It is clear from the above that the Auditors cannot be engaged directly or indirectly as secretaries, liquidator, receiver or administrator and that it is the duty of the auditors to avoid direct or indirect conflicts of interests in accepting any other assignments, especially in engaging as tax advisors, providing advisory/consultancy services, writing up books and finalising accounts, internal audits, registrars services, payroll services, etc. The auditors are also bound by section 163 (3) to deliver a specific report along with the audit report.
It is commonly believed that the above commitments are sometimes directly violated, and in other instances not strictly practiced by many of the auditors operating in Sri Lanka, whilst some others serving as auditors openly provide secretarial and other services, using independently held companies, which are operated under their control and management of the audit partners and sometimes even brazenly share common office spaces and common services.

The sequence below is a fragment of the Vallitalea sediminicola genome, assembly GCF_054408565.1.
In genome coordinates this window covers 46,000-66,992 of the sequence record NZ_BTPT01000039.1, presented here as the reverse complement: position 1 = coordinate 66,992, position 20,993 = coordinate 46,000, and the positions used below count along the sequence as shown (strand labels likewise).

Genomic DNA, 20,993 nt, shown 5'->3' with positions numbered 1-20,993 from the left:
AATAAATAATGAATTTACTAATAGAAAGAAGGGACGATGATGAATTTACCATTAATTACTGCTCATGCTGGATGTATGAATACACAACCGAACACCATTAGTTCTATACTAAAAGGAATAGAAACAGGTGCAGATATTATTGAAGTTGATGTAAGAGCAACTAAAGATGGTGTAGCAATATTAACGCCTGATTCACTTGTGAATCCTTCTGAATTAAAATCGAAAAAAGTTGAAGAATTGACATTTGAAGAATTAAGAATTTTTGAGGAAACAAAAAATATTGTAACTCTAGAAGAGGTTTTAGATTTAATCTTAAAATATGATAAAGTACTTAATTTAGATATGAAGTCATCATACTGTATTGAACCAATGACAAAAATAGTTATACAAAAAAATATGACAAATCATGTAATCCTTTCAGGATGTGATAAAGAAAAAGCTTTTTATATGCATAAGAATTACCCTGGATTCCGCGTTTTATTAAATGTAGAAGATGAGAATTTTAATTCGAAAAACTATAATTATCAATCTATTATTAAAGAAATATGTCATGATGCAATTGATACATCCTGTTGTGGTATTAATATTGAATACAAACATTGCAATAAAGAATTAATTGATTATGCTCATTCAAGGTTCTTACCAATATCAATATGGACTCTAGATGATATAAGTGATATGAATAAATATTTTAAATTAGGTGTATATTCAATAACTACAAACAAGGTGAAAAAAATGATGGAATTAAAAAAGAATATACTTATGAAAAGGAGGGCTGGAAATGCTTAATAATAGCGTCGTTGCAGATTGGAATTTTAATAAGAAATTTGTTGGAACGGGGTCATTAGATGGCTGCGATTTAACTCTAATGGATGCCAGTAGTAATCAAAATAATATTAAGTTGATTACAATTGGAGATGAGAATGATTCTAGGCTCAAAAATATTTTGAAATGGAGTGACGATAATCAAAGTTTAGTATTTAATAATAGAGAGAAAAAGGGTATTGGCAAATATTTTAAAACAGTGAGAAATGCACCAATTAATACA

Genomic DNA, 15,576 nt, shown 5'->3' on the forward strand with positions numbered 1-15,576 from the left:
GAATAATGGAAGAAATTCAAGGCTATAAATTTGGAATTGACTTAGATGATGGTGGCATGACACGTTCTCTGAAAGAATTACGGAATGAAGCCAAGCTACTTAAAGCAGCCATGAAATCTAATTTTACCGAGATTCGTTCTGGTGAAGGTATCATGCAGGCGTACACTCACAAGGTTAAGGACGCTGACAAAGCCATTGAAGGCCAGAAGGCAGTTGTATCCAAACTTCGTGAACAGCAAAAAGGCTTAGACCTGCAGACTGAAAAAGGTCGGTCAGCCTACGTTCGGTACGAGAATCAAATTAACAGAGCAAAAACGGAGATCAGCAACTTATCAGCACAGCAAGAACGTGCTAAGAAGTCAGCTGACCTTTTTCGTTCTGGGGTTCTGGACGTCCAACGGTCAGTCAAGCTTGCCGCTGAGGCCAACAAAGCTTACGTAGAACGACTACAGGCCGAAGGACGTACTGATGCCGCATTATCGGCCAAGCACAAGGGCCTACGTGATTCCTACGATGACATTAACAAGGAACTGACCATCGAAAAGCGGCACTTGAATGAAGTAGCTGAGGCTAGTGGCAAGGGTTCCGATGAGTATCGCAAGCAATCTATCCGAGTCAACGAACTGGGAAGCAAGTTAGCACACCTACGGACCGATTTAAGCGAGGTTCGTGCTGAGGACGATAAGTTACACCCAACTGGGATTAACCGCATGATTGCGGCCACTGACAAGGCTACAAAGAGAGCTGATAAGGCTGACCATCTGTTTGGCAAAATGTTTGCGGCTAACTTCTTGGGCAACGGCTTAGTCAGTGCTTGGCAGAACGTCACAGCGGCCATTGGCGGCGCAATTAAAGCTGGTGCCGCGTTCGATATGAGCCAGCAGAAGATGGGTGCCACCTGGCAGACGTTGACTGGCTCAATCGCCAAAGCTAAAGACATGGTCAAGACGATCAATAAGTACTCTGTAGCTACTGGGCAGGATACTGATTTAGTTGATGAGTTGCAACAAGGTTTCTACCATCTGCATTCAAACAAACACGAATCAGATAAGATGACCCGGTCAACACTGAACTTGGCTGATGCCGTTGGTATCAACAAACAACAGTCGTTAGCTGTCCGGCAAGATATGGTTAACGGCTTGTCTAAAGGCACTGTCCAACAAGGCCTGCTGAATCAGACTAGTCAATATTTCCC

It is also believed that in many of the serious financial crimes now under investigation by the law enforcement officials the above violations, indirect services provisions and providing such services (such as being the Secretary of the company)under cover of independent entities, with such entities being effectively under the control and management of the auditors. These unlawful/unacceptable practices have led to operating environments supportive of serious crimes being committed and remaining undetected.
It is evident that persons who have failed to strictly comply with the letter and spirit of the statutory and regulatory compliance requirements have not been subjected to penal sanctions by the relevant professional institutes.
In the light of the above, it is strongly recommended that following a transparent joint strategic reviews and effective assessment of the state of affairs, collective reform measures recommended below, be put in place as a matter of urgent priority;